Of the total 917 women who went missing in Mumbai in the first two months of 2017, as many as 590, almost 65%, were in the age group of 16-25, showed a Right to Information (RTI) query filed by Hindustan Times.
The data on missing women was divided into the five age groups: 0 to 10, 11 to 15, 16 to 25, 26 to 40 and 40 and above.
The police reunited 63%, or 583, of the total missing women with their families while the percentage for the 16-25 age group was also the same.
None of the traced women were found dead.
The statistics for previous year also revealed the same picture on missing and rescued women.
In 2016, as many as 5,790 women were missing, of them, 3,797, or 66%, were traced. In the 16-25 age group, 3,510 women disappeared, of them 1,163 (33%) could not be traced. Three women in the same age bracket were found dead.
But the 2016 and 2017 data paled compared to that of 2010-15 period viz-a-viz Mumbai police’s performance in tracing missing women. Almost 96% of the missing women in the 16-25 age bracket were rescued in the city in between 2010 and 2015. In the actual terms, 19,780 women disappeared and 18,982 were reunited with their families.
Between 2010 and 2014, 20 missing women were found dead while in 2015 the number stood at four.
“Barely two per cent of these cases account for forcible kidnapping. It is so because missing cases involving minors are registered as kidnapping in compliance with the SC guidelines,” said Vasant Dhoble, retired assistant commissioner of police, who worked with Mumbai police’s missing persons bureau.
“Most of these women leave home because of either family discord, relationships or employment opportunities. Many return home after realising their mistakes,” added Dhoble, who also runs missingpeopleinfo.com to trace missing people.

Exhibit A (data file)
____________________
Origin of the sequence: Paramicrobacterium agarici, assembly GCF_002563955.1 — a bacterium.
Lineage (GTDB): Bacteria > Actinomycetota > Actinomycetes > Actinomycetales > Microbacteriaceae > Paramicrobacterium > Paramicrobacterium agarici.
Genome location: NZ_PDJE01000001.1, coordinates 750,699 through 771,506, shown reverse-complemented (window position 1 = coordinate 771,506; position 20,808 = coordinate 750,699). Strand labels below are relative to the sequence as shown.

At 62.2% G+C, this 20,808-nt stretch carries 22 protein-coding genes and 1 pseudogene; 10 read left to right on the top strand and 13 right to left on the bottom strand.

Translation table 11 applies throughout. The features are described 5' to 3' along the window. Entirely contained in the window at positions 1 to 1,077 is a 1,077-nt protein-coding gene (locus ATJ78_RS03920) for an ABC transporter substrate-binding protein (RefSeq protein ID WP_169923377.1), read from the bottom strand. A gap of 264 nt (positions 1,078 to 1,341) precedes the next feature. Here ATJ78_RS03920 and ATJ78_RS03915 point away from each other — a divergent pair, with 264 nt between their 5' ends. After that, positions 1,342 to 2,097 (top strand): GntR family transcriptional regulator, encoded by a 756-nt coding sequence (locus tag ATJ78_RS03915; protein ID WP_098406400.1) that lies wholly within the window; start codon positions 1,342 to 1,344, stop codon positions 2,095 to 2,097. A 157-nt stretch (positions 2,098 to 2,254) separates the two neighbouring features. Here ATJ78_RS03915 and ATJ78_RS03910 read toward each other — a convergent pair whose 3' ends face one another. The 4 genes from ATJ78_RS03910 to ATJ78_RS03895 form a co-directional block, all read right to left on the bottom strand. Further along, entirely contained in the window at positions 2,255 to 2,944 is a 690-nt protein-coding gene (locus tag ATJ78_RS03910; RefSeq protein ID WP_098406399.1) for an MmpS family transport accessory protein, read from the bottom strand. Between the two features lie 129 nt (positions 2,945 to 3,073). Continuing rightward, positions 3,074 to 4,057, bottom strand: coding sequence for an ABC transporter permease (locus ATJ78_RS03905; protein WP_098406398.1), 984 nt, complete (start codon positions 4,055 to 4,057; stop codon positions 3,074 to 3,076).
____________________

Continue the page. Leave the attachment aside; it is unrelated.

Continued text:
‘Most women flee home over affairs, tiffs’
A majority of women in the 16-25 age group leave their home because of affairs or domestic tiffs, said police officials and experts.
“A major reason is fights at home with parents. The age is such that these youth are impulsive and are prone to rash decisions,” said a DCP-rank official.
“Women aged between 16 and 20 are impressionable and lured by their boyfriends under the pretext of marriage. Then there are the ones who aspire to lead an independent life and flee their orthodox homes. There are only a few cases where women are forcibly kidnapped,” said the official.
Based on his experience of over two decades of policing, Dattatray Bargude, assistant commissioner of police (Santacruz), said, “Affairs or marriages against parents’ will are common for young women. However, they do not know the consequences of their decision and how it will affect their future.”
A social worker stressed that the runaway cases can’t be delinked from human trafficking.
Social worker Mangala Honawar, programme manager of Tata Trusts, said, “While there is a potential link to human trafficking, the missing numbers are in line with the typical statistics.”
Honawar added that the missing women may also include mentally challenged and street people. And at times, women flee homes, fearing honour violence for choosing their partners, said the social worker.